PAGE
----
• Landing Areas: Specific landing areas after jumps have been leveled to create a smoother transition for horses.
  • Irrigation: Investments in pop-up irrigation systems allow for more effective course watering, ensuring optimal ground conditions that are neither too hard nor too soft.
  • Running Rail: Alterations to the inside running rail are planned for 2024 to assist in the early capture of any loose horses during the race.

Other Measures:

  • Increased Minimum Rating (2023): The minimum handicap rating for horses competing has been raised to 130, ensuring only horses deemed sufficiently experienced and skilled are allowed to participate.
  • Pre-Race Veterinary Protocols: The BHA works with Aintree to continually develop stricter pre-race veterinary checks to assess a horse's fitness to compete.

These BHA-driven changes reflect a commitment to evolving the Grand National while prioritizing the safety of horses and riders.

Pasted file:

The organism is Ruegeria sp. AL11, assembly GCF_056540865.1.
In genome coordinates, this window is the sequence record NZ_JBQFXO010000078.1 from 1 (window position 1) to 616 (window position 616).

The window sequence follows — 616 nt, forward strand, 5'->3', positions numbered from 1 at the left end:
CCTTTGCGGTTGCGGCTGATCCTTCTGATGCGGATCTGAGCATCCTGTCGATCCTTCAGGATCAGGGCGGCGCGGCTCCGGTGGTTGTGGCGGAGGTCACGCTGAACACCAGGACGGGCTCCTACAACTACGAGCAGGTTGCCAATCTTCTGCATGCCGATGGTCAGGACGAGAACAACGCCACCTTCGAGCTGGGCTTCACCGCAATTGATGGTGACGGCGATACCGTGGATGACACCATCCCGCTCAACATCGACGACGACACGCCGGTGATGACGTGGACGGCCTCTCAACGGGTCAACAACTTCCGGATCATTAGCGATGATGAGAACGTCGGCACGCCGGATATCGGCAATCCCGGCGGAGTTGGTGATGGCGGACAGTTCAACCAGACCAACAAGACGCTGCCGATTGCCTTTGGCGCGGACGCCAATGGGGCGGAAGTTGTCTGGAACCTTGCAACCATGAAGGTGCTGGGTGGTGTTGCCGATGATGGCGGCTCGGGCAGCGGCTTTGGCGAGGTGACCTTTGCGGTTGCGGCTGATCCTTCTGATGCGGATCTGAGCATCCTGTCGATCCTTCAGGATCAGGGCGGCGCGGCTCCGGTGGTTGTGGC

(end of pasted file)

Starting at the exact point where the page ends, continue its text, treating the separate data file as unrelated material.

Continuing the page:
Sir Tony McCoy wins Grand National aboard Don't Push It

The most famous jockey to almost never win the race was Sir Tony McCoy, Champion jumps jockey in the UK for 20 consecutive years. However he finally got the monkey off his back in 2010 when he rode Don’t Push It to victory.

Cheltenham Festival

The four day National Hunt meeting is held annually every March at the Prestbury Park Racecourse in Cheltenham, Glos. UK. It forms the climax of the National Hunt season and is especially popular with the Irish who send over a large contingent of their horses to compete in a number of valuable races.

The most prestigious of these is the Cheltenham Gold Cup. This is a Grade 1 race over 3 miles 2 ½ furlongs, with 22 fences and a prize in 2017 of £327,463 to the winner.

Among the most famous horses to win the race are Arkle, Best Mate, Golden Miller and Kauto Star. The latter won the race twice in 2007 and 2009, becoming the first horse to regain the crown after losing it in 2008 to stablemate Denman.